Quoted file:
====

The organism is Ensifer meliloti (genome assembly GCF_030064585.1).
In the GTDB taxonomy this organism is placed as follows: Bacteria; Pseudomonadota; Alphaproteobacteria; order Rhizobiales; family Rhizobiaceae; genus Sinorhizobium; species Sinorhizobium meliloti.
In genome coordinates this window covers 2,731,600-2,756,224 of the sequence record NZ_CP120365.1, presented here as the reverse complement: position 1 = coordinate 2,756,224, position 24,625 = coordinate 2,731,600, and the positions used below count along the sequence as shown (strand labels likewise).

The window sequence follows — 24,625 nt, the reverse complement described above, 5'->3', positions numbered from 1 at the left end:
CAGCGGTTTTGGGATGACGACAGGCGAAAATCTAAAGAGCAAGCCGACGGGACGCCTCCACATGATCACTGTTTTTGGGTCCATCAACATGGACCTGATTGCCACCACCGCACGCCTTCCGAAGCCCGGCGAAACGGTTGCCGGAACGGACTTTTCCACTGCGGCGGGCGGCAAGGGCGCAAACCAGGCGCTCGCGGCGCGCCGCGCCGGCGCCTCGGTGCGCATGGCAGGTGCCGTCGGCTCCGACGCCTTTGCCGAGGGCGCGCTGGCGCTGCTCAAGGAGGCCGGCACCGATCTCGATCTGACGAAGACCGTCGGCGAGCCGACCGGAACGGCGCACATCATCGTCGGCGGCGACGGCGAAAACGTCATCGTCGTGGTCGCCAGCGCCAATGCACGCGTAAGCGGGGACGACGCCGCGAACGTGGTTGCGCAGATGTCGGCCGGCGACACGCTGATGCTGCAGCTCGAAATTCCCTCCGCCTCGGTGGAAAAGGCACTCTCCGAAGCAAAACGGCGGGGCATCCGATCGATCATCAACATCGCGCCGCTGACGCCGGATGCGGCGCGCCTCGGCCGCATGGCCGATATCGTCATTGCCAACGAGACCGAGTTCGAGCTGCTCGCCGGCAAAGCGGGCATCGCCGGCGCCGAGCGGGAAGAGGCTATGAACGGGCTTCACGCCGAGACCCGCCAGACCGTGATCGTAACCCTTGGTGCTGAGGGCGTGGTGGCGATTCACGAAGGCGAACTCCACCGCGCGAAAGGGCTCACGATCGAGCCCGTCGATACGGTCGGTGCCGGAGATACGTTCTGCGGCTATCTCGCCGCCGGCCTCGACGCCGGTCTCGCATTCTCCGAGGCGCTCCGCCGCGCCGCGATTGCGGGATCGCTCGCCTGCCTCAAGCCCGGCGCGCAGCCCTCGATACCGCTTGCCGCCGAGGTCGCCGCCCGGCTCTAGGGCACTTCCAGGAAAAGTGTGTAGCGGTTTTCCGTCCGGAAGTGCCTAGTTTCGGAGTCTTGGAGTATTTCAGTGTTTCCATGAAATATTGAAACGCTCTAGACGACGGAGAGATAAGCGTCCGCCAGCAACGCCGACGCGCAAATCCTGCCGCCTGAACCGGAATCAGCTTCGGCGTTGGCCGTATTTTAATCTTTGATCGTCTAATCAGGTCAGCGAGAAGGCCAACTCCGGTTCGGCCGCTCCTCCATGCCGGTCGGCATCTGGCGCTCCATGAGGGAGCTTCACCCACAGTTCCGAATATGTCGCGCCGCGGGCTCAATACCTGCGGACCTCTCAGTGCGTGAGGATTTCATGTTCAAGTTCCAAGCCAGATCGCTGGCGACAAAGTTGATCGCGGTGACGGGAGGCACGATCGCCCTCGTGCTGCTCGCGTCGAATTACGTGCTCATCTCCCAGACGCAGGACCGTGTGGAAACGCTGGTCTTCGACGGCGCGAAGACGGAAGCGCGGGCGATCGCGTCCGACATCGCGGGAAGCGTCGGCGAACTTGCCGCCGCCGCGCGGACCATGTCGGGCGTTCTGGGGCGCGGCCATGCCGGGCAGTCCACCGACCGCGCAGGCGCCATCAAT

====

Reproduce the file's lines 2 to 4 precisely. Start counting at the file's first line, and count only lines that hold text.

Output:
In the GTDB taxonomy this organism is placed as follows: Bacteria; Pseudomonadota; Alphaproteobacteria; order Rhizobiales; family Rhizobiaceae; genus Sinorhizobium; species Sinorhizobium meliloti.
In genome coordinates this window covers 2,731,600-2,756,224 of the sequence record NZ_CP120365.1, presented here as the reverse complement: position 1 = coordinate 2,756,224, position 24,625 = coordinate 2,731,600, and the positions used below count along the sequence as shown (strand labels likewise).

The window sequence follows — 24,625 nt, the reverse complement described above, 5'->3', positions numbered from 1 at the left end: